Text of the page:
The head-trader of crypto platform EmpiresX pleaded guilty to one count of conspiracy to commit a securities fraud. The charges on the alleged are in connected with a global ponzi scheme that defrauded investors of $100 million.
According to a press release put out by the United States Department of Justice, the head trader admitted to misleading investors about possible ROIS. He also admitted to falsely promoting a proprietary artificial intelligence-powered “trading bot”.
The fraud master plan
Prosecutors in the court alleged that the head trader, along with the platform’s founders lured investors by promising returns of upto 1% per day. However, the truth was that they were paying existing investors by using funds invested by newer investors. Thus, operating like a ponzi scheme.
Furthermore, the prosecutors added that EmpiresX failed to register its investment program with the Securities and Exchange Commission (SEC). The founders had fraudulently assured users that the platform was registered as a hedge fund with the SEC.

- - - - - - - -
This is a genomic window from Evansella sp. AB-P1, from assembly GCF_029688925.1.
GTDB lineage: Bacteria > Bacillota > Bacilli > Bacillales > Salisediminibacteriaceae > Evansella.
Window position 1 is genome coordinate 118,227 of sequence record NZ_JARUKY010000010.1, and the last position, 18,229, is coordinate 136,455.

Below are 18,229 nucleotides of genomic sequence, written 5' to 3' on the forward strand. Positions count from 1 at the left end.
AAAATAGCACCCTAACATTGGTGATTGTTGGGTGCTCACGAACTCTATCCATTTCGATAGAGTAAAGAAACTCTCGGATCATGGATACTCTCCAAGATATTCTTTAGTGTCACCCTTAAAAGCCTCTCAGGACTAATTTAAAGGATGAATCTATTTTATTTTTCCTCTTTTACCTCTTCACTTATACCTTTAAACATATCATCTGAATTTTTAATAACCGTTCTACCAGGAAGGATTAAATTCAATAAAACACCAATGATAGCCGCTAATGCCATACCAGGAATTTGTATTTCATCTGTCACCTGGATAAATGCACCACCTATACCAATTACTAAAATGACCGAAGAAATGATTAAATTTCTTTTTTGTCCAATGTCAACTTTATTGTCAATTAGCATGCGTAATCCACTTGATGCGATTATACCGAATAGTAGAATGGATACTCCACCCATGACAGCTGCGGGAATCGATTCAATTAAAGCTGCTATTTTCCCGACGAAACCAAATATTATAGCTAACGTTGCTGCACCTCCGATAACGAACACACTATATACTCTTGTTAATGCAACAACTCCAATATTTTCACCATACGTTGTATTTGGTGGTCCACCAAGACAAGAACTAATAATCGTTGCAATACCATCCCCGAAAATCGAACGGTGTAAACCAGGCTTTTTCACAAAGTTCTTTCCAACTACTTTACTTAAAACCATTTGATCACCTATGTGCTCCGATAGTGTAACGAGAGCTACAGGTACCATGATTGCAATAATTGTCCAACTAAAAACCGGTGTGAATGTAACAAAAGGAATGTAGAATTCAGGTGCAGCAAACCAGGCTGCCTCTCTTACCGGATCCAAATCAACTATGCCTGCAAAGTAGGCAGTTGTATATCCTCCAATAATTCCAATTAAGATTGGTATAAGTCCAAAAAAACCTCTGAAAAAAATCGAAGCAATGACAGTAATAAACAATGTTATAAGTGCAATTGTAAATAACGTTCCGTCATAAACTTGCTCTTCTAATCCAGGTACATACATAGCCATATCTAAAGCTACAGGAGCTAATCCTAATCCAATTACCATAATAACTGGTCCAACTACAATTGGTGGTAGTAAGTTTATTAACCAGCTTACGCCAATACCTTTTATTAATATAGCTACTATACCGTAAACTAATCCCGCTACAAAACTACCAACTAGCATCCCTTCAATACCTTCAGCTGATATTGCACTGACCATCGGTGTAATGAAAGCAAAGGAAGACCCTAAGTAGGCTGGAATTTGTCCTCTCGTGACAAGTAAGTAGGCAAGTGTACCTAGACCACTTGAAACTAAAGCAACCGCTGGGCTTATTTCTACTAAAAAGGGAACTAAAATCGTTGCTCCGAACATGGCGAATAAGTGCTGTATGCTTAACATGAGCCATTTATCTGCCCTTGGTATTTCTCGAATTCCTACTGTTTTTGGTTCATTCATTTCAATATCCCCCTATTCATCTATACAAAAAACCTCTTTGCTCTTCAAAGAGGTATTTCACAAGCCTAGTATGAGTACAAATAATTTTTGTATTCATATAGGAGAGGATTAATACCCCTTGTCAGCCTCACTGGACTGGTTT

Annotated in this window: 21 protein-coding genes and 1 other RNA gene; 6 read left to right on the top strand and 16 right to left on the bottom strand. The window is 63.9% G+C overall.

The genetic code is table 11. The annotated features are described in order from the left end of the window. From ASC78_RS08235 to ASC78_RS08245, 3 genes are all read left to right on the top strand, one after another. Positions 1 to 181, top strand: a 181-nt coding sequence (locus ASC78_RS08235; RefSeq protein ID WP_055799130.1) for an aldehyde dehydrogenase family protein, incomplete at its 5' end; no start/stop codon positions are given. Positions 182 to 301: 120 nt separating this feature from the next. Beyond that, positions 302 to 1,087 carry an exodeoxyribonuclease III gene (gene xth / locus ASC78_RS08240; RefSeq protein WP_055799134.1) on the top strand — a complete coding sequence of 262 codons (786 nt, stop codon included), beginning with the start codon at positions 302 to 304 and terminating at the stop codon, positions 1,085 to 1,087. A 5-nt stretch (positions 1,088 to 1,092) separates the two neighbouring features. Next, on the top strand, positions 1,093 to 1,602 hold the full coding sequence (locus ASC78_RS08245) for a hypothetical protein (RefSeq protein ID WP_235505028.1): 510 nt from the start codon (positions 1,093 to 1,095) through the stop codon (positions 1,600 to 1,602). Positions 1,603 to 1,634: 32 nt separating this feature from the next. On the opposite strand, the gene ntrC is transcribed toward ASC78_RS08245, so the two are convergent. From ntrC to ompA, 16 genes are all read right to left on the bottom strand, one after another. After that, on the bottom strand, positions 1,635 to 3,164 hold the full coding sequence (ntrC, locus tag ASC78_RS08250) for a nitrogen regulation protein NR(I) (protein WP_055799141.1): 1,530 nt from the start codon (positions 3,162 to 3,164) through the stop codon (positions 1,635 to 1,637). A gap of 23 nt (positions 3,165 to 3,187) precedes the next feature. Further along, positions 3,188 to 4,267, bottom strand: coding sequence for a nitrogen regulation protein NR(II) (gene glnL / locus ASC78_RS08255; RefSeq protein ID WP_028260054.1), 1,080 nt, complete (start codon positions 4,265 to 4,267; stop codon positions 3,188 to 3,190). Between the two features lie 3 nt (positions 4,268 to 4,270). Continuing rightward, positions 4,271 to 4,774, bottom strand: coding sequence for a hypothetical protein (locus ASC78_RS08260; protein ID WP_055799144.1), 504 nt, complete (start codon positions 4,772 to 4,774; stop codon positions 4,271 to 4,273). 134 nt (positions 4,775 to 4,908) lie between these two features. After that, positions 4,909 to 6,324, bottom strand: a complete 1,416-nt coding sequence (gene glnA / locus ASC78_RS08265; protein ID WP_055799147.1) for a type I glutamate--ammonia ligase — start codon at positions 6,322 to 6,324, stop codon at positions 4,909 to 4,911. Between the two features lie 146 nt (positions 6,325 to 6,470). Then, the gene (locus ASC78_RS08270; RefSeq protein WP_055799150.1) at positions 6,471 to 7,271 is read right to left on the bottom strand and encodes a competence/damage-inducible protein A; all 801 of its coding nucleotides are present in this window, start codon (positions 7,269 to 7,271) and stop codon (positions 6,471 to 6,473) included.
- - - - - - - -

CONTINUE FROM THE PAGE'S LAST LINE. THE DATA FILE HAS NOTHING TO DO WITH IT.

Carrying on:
The accused were first indicted on 30 June by a federal grand jury in South Florida. At the time, the indictment was said to be in connection with a “global cryptocurrency-based fraud” that netted them $100 million.
All three defendants were charged with one count of conspiracy to commit wire fraud and one count of conspiracy to commit securities fraud. Further, the indictment charged the founders with an additional count of conspiracy to commit international money laundering. The founders face up to forty-five years in prison.
The SEC entry
Following the indictment, the SEC brought civil fraud charges against the firm, its founders and the head trader. The watchdog alleged that the accused “misappropriated large sums of investors’ money for personal uses.”
The SEC’s press release outlined the misappropriation carried out by the accused individuals. It also stated that only a small amount made it to the investors’ Empire X brokerage account. The regulator alleged that most of the funds went towards lavish expenses. These included leasing a Lamborghini, purchases item from luxury brand Tiffany & Co., and real estate investments, etc.
The Commodity Futures Trading Commission (CFTC) doubled down on the accused by filing separate charges in parallel actions with the SEC.
Platforms and bad actors like these cast the broader crypto industry in a bad light and invite trouble for everyone. This leads to further trouble for those who operate in good faith.
Frauds and scams like these give regulators additional reasons to implore harsh regulations and heavy scrutiny.